At the heart of the language are command line arguments. There are three fundamental types of arguments: options, positional arguments and commands. Options are arguments that start with either a single or a double dash ('-'), commands are literal matches of a certain string and positionals constitute everything else. Read on below for more detail on each argument type.

1.1. Options

Options are those arguments that start with either one or two dashes. They are referred to as "short" and "long" options respectively throughout this document and the source code of neodoc.

Options may take an potentially optional option-argument. Options that do not are referred to as flags. Options that do specify an option-argument but declare it as being optional may behave as flags if an argument could not be consumed at runtime.

The following is true for all options:

  • Options may take an optional "option-argument"
  • Options may be repeated using ...
  • Adjacent options are not fixed in position: -a -b is equivalent to -b -a. Likewise, -ab is equivalent to -ba. This also holds true for options that take option-arguments.
  • Options that are repeated collect values into an array
  • Flags that are repeated count the number of occurrences
  • Flags that are not repeated simply yield true if present
  • Flags and options with an optional option-argument can always be omitted from the input. They simply won't yield anything in the output value mapping.
  • Options may alias a short (one-character) form with a long form, e.g.: -v, --verbose
  • Options that take an argument can specify a [default: <value>] in the option section as fallback.
  • Options that take an argument can specify a [env: <key>] in the option section as fallback.
1.1.1. Long options

Long options are lead by two dashes and may take an potentially optional option-argument.
For example:

  • --long <ARG> the option-argument is loosely bound
  • --long <ARG> the option-argument is loosely bound and optional. (#55)
  • --long=<ARG> the option-argument is explicitly bound
  • --long[=<ARG>] the option-argument is explicitly bound an optional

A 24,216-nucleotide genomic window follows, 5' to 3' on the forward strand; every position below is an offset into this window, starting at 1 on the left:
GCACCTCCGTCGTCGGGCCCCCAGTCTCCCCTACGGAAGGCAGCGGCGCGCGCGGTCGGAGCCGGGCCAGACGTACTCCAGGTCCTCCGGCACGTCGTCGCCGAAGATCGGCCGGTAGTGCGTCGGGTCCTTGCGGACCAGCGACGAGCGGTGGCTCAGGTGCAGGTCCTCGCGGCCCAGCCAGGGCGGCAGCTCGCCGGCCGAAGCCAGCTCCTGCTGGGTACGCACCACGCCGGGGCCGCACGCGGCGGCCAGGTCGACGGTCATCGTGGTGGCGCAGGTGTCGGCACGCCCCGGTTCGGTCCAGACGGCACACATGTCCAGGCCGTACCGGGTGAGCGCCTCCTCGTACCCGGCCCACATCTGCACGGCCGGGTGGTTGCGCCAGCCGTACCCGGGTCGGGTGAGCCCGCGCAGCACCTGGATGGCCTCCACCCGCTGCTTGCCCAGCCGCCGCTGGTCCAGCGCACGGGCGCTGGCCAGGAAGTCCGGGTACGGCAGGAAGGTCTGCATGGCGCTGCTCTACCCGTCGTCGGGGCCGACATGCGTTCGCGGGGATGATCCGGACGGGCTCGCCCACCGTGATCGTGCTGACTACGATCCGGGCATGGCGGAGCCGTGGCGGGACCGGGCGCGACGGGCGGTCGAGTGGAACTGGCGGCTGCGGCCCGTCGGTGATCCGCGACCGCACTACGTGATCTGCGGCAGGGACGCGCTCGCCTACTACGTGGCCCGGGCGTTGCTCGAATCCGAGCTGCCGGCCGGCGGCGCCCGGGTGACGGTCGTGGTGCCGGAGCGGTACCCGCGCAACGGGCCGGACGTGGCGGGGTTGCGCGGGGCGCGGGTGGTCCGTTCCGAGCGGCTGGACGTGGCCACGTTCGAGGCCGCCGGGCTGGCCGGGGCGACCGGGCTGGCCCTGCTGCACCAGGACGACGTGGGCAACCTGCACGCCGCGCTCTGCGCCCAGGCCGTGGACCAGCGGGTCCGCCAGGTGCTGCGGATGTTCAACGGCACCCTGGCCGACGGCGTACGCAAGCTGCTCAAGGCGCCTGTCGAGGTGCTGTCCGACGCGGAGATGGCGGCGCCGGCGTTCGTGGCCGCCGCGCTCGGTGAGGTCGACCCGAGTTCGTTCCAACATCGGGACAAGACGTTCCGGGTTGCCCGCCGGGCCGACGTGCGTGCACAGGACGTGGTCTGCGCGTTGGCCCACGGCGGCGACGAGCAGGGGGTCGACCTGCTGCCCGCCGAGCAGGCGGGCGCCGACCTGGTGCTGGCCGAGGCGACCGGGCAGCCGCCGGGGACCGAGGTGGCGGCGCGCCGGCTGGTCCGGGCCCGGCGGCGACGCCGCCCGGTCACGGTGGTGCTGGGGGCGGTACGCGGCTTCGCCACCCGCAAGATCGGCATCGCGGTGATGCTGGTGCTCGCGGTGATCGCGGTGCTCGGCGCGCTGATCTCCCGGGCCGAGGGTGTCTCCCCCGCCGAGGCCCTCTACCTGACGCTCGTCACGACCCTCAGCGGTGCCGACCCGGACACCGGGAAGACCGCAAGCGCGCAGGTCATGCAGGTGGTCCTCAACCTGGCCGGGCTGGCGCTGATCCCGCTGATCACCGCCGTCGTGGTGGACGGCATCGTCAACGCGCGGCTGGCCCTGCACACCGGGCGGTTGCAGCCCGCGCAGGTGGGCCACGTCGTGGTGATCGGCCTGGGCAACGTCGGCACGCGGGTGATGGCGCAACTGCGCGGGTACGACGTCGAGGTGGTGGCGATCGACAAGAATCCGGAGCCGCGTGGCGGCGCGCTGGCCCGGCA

• [--long <ARG>] the option-argument is explicitly bound via the smart-options setting
  • [--long [<ARG>]] the option-argument is loosely bound via the smart-options setting and optional

Note that all of the above forms could be followed by a ..., indicating that this option may appear one or more times. The repeated occurrence does not necessarily need to be adjacent to the previous match. Repeated occurrences are collected into an array or into a count if the option qualifies as a flag.

Note that successive dashes are allowed: --very-long-option.

1.1.2. Short options

Short options are lead by one dash and may take an potentially optional option-argument. A short option is a one character identifier, but can be "stacked".

For example:

  • -a <ARG> the option-argument is loosely bound to -a
  • -a=<ARG> the option-argument is explicitly bound to -a
  • -a<ARG> the option-argument is explicitly bound to -a
  • -aARG the option-argument is loosely bound to -a
  • -a [<ARG>] the option-argument is loosely bound to -a. (#55)
  • -a=<ARG> the option-argument is explicitly bound to -a
  • -a[=<ARG>] the option-argument is explicitly bound to -a an optional
  • [-a <ARG>] the option-argument is explicitly bound to -a via the smart-options setting
  • [-a [<ARG>]] the option-argument is loosely bound to -a via the smart-options setting and optional

Note, however that only the last option in the "option stack" may actually bind an argument:

  • -abc is equivalent to -a -b -c
  • -abc <ARG> is equivalent to -a -b -c <ARG>
  • -abc=<ARG> is equivalent to -a -b -c=<ARG>
  • -abc[=<ARG>] is equivalent to -a -b -c=<ARG>

...essentially nothing changes when options are stacked. Key is that only the last option in the stack may bind and consume arguments.

Again, note that all of the above forms could be followed by a ..., indicating that this option may appear one or more times. It is important to note that the repeatability is assigned to all options in the stack! Repeated occurrences are collected into an array or into a count if the option qualifies as a flag (hence for all but the last options in the stack).

1.1.3. Option-arguments

Option-arguments are arguments bound to options. If an option is said to take an option argument that is not optional, any attempt to match an option without the argument will result in an immediate parse error. Should an option-argument be declared optional and not matched during parsing, it may be treated as a flag and be substituted.

1.1.3.1. Option-argument bindings